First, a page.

Preclassic Landscape Modifications and Regional Networks at El Tintal, Petén, Guatemala
The site of El Tintal, located in northern Petén, Guatemala, provides early evidence of monumental construction, initiating with the large-scale transformation of the landscape in preparation for the site’s ceremonial core, followed by construction programs consisting of pyramids, elevated causeways, and a diversity of hydraulic features. Recent investigations at El Tintal have shed light on its Preclassic settlement, organized around what we propose was an ancient lagoon which settlers connected to the larger regional fluvial network by the construction of a 2.4 km-long artificial canal. Preliminary investigations show that this canal, although mostly constructed following a traditional open-channel design, appears to have had two sections flowing underground, with tunnel sections carved into the underlying bedrock, providing the first evidence of complex hydraulic engineering at such an early stage. El Tintal maintained a complex interregional network relying on both foot travel over causeways and trails, as well as canoe transportation across what is increasingly looking like a significantly more humid regional landscape. In this paper, we present our findings and supporting evidence, as well as initial interpretations which we believe are consequential in the understanding of Preclassic geopolitics.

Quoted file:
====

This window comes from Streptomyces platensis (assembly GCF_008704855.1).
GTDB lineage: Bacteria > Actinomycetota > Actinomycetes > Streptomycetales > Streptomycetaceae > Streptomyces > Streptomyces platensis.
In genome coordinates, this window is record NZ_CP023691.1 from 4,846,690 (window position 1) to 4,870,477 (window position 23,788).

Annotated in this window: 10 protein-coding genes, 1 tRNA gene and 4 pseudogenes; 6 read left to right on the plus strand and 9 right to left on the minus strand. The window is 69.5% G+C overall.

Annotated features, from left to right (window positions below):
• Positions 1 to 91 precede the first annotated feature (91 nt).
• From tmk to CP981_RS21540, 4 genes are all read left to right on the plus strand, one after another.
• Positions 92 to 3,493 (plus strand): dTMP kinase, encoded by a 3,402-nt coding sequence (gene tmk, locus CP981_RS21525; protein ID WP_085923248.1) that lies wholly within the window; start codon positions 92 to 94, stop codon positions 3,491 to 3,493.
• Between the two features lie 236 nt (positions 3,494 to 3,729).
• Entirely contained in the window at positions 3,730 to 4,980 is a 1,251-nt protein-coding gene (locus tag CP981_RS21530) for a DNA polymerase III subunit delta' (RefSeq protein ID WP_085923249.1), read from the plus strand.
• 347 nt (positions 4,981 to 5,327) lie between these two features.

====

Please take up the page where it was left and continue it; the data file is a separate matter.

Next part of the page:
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Preclassic Landscape Modifications and Regional Networks at El Tintal, Petén, Guatemala. Mary Jane Acuña, Carlos Chiriboga, Varinia Matute, Francisco Castañeda. Presented at The 82nd Annual Meeting of the Society for American Archaeology, Washington, DC. 2018 ( tDAR id: 444919)
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min long: -94.197; min lat: 16.004 ; max long: -86.682; max lat: 21.984 ;
Abstract Id(s): 20544